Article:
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Author's note
What is E S D?
Reorienting Education
Localizing the Global Initiative
Challenges and Barriers to E S D
Community Sustainability Goals
Case Study: Toronto, Canada Board of Education
Managing Change
Public Participation
Concluding remarks
Tools to Introduce the Concept of Sustainable Development
Tools to Create Community Goals
Tools to Reorient Education to Address Sustainability
Tools for Managing Change
Web resources

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Using principles of sustainability, participants envision their community in the future.


To start participants thinking about ways to make their community more sustainable.

Group size: 12 to 36 participants.

Time Needed: 30 minutes to one hour.



  1. Randomly divide participants into groups of 3.
  2. Request each group to pick one sustainability strip from the pile.
  3. Group members should read the sustainability strip and consider the meaning of the given principle of sustainability (2 minutes).
  4. Each group member should think of one way the principle of sustainability could be implemented in the community AND one way it could be implemented in his/her own home (see following example). One person in each group should write down the statements.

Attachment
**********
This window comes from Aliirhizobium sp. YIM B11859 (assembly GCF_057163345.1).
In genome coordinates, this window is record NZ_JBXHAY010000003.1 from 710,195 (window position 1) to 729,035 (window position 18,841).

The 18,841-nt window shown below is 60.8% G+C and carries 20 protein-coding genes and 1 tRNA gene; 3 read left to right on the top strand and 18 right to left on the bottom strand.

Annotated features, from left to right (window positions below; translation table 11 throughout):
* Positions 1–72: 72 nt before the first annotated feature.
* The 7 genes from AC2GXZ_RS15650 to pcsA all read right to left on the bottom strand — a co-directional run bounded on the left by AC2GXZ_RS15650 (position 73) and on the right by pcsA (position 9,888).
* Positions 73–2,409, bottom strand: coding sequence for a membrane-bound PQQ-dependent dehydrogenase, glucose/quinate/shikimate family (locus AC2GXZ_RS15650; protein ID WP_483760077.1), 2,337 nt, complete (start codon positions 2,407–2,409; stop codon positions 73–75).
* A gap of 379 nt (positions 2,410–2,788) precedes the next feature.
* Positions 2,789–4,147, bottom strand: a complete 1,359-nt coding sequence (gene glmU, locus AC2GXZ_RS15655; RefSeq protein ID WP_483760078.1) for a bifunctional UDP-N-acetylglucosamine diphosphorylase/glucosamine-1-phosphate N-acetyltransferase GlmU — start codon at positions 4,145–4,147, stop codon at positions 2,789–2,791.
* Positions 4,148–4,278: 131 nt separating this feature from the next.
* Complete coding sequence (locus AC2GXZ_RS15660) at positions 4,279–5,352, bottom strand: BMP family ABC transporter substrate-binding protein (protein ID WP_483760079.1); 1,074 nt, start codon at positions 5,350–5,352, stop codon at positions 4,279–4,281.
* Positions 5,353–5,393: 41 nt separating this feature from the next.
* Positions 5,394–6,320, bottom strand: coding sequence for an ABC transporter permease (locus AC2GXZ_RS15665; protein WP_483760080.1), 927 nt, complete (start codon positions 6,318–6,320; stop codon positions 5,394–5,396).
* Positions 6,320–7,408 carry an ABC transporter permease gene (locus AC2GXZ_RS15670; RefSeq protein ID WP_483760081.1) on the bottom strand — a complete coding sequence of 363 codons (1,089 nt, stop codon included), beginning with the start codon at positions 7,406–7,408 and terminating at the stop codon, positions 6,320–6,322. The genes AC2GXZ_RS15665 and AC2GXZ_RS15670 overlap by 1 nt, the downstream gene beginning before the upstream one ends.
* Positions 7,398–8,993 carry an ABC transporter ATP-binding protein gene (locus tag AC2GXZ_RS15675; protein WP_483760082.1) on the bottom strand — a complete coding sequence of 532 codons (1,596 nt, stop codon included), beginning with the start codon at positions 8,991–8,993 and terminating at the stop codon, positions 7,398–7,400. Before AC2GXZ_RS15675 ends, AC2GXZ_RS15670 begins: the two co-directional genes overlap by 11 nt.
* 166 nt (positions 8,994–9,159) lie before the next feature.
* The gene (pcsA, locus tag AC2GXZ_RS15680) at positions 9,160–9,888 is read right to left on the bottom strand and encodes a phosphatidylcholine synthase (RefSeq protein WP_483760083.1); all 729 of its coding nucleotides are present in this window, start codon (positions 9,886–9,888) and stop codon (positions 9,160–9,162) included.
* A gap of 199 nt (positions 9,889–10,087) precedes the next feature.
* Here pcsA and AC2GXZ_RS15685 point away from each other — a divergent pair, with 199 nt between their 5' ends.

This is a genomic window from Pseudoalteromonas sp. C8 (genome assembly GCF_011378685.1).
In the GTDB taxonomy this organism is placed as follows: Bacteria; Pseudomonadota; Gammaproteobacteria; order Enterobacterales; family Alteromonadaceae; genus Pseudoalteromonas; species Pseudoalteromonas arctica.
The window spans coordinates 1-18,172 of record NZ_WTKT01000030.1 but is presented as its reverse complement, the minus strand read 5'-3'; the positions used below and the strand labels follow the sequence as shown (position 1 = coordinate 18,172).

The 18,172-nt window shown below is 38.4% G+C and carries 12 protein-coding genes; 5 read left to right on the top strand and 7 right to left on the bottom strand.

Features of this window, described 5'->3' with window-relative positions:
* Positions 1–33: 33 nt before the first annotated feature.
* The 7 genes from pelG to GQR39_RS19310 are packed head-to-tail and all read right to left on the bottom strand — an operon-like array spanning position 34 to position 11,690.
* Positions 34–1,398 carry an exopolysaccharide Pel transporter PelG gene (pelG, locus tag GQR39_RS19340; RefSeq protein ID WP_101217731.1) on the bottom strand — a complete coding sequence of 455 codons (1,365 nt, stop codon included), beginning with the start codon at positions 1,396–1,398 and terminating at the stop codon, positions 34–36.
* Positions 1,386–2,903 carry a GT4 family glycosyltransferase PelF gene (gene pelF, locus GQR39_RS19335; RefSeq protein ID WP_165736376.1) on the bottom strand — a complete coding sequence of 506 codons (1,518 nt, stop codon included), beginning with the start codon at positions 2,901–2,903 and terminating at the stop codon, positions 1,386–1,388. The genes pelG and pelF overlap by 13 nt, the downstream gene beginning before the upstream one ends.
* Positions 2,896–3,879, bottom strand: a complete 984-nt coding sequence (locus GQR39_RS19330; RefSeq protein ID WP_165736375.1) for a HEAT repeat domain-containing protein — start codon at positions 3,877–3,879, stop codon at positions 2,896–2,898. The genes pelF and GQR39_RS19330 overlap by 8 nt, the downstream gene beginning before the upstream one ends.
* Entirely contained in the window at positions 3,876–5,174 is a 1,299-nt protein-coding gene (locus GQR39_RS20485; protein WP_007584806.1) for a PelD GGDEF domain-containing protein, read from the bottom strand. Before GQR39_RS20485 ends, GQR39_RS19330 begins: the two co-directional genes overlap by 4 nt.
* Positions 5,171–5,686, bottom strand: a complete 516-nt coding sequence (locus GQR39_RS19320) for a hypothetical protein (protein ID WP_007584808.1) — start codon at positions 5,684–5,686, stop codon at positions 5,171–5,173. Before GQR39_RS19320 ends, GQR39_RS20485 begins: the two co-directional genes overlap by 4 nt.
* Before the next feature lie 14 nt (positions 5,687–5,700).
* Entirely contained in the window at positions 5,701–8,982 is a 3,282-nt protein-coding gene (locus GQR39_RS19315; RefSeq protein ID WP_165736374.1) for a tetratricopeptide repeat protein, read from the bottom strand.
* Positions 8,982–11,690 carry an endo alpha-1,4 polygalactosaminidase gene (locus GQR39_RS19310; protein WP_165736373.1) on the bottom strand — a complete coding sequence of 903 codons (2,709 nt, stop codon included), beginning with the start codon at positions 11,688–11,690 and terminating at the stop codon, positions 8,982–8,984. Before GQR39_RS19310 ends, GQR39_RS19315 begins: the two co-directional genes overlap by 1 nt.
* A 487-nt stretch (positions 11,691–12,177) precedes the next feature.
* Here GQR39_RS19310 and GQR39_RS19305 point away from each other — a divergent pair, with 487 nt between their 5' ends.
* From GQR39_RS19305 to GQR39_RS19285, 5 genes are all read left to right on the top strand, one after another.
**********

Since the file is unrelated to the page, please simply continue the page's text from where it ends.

Use of nonrenewable resources should be "paid for" through increased renewable resource replacement.

Sample answer:
"Our community will plant many more forested areas to make up for all the coal we burn to create electricity."

  • Community Level: Our community will purchase or reclaim rundown community acreage (brownfields) and replant with trees.
  • Home Level: My family will plant four native trees per family member per year to "pay for" the amount of carbon dioxide we expend each year traveling by automobile, airplane, and boat.
  1. Ask the leader of each group to read aloud the group's principles of sustainability and report members ideas to the larger group.
  2. Discuss the suggestions.

    On the Community level:

    • Which suggestions did participants like? Why?
    • Which suggestions could be implemented this year?

On the Home level:

    • Which suggestions were good? Why?
    • If many people followed a suggestion, how would the community benefit?
    • Which suggestions could be started today?
  1. Collect the sustainability strips, if you want to use them again.


Repeat Steps 2 though 6 until each group has considered at least one environmental, one economic, and one societal sustainability strip.


Meadows, Donella. et al. 1992. Beyond the Limits. Chelsea Green Publishing Co. Post Mills, Vermont.

Murcott, Susan. 1997. Sustainable Development: A Meta Review of Definitions, Principles, Criteria, Indications, Conceptual Frameworks, Information Systems. Massachusetts Institute of Technology.

The Natural Step. 1997. Curriculum Version 3.0

United Nations Educational, Scientific and Cultural Organization. 1997. Educating for a Sustainable Future: A Transdisciplinary Vision for Concerted Action.

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